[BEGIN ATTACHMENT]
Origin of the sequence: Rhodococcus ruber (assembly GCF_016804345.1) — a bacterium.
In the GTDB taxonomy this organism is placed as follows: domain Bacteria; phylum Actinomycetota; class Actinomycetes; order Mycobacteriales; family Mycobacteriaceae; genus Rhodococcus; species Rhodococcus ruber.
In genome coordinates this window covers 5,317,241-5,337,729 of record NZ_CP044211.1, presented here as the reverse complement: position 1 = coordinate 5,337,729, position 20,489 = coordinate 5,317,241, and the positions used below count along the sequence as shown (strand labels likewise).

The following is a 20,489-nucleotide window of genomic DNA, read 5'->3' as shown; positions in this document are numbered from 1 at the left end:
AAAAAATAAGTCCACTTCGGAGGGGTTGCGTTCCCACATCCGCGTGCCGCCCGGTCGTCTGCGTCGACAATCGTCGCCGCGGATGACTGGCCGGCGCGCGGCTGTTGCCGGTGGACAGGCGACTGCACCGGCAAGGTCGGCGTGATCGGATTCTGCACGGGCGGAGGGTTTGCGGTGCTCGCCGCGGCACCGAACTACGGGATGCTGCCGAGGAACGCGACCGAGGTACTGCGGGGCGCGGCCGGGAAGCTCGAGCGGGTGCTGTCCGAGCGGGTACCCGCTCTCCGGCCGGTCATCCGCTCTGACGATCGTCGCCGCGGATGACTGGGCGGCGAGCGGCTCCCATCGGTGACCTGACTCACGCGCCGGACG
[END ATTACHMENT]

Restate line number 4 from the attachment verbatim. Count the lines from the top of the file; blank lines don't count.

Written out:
The following is a 20,489-nucleotide window of genomic DNA, read 5'->3' as shown; positions in this document are numbered from 1 at the left end: